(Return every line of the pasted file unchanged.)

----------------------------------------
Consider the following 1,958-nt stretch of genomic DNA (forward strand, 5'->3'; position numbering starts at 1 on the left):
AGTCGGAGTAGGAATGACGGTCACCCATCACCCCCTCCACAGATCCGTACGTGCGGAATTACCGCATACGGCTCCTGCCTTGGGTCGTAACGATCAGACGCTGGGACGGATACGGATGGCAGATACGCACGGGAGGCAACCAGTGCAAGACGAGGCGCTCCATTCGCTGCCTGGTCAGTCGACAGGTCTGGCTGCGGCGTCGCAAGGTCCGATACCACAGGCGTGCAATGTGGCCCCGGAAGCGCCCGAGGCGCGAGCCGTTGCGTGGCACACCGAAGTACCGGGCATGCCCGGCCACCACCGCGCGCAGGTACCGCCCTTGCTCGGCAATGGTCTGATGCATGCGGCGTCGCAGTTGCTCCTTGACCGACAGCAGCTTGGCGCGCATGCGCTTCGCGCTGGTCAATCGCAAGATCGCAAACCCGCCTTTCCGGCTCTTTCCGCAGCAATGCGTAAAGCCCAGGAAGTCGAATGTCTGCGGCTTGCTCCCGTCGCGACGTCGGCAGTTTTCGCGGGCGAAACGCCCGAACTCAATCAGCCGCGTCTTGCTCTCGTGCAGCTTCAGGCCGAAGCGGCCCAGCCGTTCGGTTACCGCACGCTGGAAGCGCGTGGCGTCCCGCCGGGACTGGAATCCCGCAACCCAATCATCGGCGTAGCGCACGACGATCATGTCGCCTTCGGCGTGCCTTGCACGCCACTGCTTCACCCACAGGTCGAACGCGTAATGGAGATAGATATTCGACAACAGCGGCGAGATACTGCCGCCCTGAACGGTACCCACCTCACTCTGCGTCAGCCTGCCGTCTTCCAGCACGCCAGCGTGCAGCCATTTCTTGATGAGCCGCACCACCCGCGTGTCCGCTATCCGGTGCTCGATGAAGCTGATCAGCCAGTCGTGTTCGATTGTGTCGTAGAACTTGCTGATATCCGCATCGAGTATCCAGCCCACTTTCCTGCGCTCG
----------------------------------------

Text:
Consider the following 1,958-nt stretch of genomic DNA (forward strand, 5'->3'; position numbering starts at 1 on the left):
AGTCGGAGTAGGAATGACGGTCACCCATCACCCCCTCCACAGATCCGTACGTGCGGAATTACCGCATACGGCTCCTGCCTTGGGTCGTAACGATCAGACGCTGGGACGGATACGGATGGCAGATACGCACGGGAGGCAACCAGTGCAAGACGAGGCGCTCCATTCGCTGCCTGGTCAGTCGACAGGTCTGGCTGCGGCGTCGCAAGGTCCGATACCACAGGCGTGCAATGTGGCCCCGGAAGCGCCCGAGGCGCGAGCCGTTGCGTGGCACACCGAAGTACCGGGCATGCCCGGCCACCACCGCGCGCAGGTACCGCCCTTGCTCGGCAATGGTCTGATGCATGCGGCGTCGCAGTTGCTCCTTGACCGACAGCAGCTTGGCGCGCATGCGCTTCGCGCTGGTCAATCGCAAGATCGCAAACCCGCCTTTCCGGCTCTTTCCGCAGCAATGCGTAAAGCCCAGGAAGTCGAATGTCTGCGGCTTGCTCCCGTCGCGACGTCGGCAGTTTTCGCGGGCGAAACGCCCGAACTCAATCAGCCGCGTCTTGCTCTCGTGCAGCTTCAGGCCGAAGCGGCCCAGCCGTTCGGTTACCGCACGCTGGAAGCGCGTGGCGTCCCGCCGGGACTGGAATCCCGCAACCCAATCATCGGCGTAGCGCACGACGATCATGTCGCCTTCGGCGTGCCTTGCACGCCACTGCTTCACCCACAGGTCGAACGCGTAATGGAGATAGATATTCGACAACAGCGGCGAGATACTGCCGCCCTGAACGGTACCCACCTCACTCTGCGTCAGCCTGCCGTCTTCCAGCACGCCAGCGTGCAGCCATTTCTTGATGAGCCGCACCACCCGCGTGTCCGCTATCCGGTGCTCGATGAAGCTGATCAGCCAGTCGTGTTCGATTGTGTCGTAGAACTTGCTGATATCCGCATCGAGTATCCAGCCCACTTTCCTGCGCTCG